An ingenious artist has harnessed the power of the sun to burn inspirational images on to panels of wood using a giant magnifying glass.
In a video shared on his Facebook page, Michael Papadikis – also known as Sunscribes – demonstrates what he calls ‘heliography’, which literally means ‘writing with the sun’.
He creates a series of beautiful images, including two hugging children, a cat standing on a tortoise and a smiling war veteran.
Ingenious artist Michael Papadikis has harnessed the power of the sun to to burn inspirational images on to panels of wood using a giant magnifying glass. In the above image, Mr Papadikis adds magnificent detail to the skin of the cat and tortoise by using a series of magnifying glasses
Mr Papadikis, from Los Angeles, California, starts off by creating an image of the sun, with tiny flames leaping off the wood as he traces its outline with the magnifying glass.
He then contrasts the image by blackening its background to create a beautiful radiant sun.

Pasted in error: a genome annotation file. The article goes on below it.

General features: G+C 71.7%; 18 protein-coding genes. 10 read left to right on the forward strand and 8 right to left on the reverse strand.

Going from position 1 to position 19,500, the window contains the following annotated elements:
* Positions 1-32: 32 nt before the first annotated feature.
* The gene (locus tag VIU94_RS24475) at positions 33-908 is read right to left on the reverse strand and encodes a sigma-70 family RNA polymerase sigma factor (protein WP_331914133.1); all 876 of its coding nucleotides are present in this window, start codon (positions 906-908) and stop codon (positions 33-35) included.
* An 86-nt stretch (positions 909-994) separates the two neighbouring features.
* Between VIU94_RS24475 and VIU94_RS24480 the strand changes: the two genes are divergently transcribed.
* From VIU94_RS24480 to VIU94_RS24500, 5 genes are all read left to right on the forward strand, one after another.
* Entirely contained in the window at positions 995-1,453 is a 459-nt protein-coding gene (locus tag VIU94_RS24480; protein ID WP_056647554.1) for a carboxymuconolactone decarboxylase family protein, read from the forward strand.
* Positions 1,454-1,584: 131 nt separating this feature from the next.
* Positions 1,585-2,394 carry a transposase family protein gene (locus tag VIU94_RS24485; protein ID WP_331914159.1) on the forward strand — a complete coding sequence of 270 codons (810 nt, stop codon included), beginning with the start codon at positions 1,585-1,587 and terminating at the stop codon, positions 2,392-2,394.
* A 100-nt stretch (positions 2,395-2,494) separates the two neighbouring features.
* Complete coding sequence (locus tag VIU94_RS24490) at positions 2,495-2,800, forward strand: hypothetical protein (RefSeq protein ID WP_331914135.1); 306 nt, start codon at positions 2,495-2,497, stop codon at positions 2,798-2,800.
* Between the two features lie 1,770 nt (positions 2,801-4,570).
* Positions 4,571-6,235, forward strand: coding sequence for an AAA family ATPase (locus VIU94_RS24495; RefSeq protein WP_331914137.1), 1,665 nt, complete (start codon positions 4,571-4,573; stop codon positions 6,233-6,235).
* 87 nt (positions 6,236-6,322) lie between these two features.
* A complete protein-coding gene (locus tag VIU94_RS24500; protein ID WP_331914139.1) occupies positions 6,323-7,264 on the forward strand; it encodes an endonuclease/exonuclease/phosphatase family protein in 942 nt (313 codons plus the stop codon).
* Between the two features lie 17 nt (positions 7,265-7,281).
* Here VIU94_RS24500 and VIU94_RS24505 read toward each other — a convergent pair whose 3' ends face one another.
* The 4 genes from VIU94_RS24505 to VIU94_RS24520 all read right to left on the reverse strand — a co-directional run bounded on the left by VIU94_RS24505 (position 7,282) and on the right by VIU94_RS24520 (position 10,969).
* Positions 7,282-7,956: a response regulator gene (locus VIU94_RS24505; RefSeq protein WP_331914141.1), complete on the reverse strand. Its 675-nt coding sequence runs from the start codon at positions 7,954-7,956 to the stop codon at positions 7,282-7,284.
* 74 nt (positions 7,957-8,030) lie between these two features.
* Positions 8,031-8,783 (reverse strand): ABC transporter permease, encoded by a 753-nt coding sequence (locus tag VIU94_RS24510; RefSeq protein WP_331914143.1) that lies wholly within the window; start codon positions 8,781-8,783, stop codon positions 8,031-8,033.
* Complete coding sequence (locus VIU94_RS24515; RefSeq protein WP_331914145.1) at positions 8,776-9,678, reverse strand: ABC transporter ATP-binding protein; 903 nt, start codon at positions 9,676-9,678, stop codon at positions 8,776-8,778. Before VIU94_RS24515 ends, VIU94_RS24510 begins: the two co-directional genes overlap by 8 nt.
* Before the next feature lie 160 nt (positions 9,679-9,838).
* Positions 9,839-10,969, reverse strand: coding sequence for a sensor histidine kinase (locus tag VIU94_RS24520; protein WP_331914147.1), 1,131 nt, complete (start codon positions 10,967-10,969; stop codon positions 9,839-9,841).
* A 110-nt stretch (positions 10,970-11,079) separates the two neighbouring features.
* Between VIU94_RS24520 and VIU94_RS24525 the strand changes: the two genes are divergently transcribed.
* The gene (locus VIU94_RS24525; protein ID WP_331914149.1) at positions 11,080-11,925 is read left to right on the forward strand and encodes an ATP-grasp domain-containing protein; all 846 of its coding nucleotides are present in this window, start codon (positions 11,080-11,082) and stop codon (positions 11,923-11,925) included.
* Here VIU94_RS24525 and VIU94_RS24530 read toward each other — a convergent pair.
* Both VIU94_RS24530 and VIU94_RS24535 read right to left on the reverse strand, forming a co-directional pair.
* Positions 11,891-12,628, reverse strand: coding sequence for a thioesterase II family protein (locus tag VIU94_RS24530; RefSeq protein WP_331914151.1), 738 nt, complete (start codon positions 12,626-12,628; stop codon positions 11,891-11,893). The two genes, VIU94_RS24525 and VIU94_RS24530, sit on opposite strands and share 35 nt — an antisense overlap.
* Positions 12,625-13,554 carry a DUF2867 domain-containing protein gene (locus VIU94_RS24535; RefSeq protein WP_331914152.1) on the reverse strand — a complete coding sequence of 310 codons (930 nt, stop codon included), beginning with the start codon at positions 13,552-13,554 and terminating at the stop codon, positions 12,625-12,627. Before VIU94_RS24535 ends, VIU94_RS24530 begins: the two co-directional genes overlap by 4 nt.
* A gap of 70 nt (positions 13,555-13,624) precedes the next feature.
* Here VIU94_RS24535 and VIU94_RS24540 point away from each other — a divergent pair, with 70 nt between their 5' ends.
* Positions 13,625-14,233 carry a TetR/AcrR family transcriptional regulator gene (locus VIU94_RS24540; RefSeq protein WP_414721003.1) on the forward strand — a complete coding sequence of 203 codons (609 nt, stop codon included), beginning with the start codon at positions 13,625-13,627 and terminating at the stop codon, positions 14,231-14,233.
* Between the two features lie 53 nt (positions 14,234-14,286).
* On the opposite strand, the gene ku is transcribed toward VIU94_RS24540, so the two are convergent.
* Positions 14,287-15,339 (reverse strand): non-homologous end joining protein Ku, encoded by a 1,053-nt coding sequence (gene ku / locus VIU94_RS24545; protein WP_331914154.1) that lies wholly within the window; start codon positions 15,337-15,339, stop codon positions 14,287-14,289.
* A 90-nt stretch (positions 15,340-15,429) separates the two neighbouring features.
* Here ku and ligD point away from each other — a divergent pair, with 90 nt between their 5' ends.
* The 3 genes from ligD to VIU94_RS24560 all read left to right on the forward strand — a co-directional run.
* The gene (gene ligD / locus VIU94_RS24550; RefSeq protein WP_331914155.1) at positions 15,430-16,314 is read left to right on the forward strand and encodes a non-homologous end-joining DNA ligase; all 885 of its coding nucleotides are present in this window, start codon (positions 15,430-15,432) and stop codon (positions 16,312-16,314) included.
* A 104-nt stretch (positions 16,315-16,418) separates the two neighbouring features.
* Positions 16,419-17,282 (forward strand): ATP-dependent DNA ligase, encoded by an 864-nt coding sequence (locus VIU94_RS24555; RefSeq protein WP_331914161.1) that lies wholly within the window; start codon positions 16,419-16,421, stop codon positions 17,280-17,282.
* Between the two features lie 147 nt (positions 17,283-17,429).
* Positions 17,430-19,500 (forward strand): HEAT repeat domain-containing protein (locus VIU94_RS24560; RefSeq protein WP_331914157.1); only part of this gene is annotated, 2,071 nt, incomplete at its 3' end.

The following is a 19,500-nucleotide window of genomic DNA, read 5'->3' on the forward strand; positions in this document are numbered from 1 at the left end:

The artist then copies a photograph of a smiling brother and sister who are clutching each other, and his wooden version is just as realistic.
Smoke peels off another panel of wood in the video as Mr Papadikis intensely focuses the sun’s rays to depict a couple walking down a road.
The next image, which appears to show a cat standing on a tortoise, is magnificently detailed.
Mr Papadikis uses a series of magnifying glasses to add amazing detail to the skin and features of both animals.
Michael Papadikis discarded traditional paint brushes and pencils and picked up a magnifying glass after traveling the world and being amazed how close the sun felt in places such as the Pamir Plateau, in central Asia
This image depicts the Statue of Liberty and the Capitol Building in the US, and has been created with just a panel of wood and the power of the sun
His final image, which depicts a smiling war veteran wearing a beret and smart clothes, further demonstrates the artist’s amazing talent.
Mr Papadikis discarded traditional paint brushes and pencils and picked up a magnifying glass after traveling the world and being amazed how close the sun felt in places such as the Pamir Plateau, in central Asia.
He has since moved on to melting images in to solid stone.